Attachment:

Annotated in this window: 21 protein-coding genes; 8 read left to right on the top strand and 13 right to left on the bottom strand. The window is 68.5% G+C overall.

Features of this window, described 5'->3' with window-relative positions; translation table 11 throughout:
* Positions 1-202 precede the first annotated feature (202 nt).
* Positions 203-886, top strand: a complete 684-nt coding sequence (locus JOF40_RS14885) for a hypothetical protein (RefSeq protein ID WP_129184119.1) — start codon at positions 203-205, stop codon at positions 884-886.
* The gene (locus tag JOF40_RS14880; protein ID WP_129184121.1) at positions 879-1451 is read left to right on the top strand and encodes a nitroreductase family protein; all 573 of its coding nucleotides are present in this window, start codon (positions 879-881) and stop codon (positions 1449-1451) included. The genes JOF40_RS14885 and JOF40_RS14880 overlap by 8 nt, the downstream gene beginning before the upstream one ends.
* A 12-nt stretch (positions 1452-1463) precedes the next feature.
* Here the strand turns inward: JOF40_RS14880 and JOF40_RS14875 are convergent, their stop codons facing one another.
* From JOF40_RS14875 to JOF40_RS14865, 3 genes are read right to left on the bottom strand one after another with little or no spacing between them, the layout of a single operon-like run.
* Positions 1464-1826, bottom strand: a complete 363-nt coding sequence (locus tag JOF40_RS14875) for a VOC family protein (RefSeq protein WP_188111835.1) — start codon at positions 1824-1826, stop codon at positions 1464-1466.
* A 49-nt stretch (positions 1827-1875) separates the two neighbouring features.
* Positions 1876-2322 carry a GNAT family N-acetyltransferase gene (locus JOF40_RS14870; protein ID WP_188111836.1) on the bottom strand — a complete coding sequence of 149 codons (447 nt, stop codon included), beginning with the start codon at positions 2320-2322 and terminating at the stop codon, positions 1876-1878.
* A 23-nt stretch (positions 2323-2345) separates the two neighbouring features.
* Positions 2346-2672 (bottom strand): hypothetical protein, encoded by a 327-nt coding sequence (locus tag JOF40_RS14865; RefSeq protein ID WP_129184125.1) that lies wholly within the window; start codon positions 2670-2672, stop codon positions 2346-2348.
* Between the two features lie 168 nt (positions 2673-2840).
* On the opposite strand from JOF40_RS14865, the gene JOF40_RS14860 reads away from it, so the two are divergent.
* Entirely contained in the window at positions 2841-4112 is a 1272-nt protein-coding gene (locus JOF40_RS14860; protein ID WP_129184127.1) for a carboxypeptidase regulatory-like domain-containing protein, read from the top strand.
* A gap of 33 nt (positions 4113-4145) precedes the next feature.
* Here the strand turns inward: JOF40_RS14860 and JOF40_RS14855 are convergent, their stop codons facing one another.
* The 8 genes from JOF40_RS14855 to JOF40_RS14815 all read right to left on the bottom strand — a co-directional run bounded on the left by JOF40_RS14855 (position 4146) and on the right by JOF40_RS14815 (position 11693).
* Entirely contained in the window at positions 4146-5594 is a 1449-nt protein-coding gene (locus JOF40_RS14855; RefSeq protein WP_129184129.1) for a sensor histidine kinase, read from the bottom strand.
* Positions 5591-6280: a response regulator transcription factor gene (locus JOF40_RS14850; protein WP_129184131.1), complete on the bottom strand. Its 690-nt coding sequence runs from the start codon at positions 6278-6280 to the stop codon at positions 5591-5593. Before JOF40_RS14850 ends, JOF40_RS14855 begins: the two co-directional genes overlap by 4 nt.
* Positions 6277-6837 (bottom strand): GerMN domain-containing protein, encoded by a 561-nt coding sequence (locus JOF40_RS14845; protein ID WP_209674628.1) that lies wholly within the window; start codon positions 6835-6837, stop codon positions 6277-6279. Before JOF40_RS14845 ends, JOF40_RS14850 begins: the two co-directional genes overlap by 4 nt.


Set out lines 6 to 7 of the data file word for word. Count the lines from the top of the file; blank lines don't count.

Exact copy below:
* A 12-nt stretch (positions 1452-1463) precedes the next feature.
* Here the strand turns inward: JOF40_RS14880 and JOF40_RS14875 are convergent, their stop codons facing one another.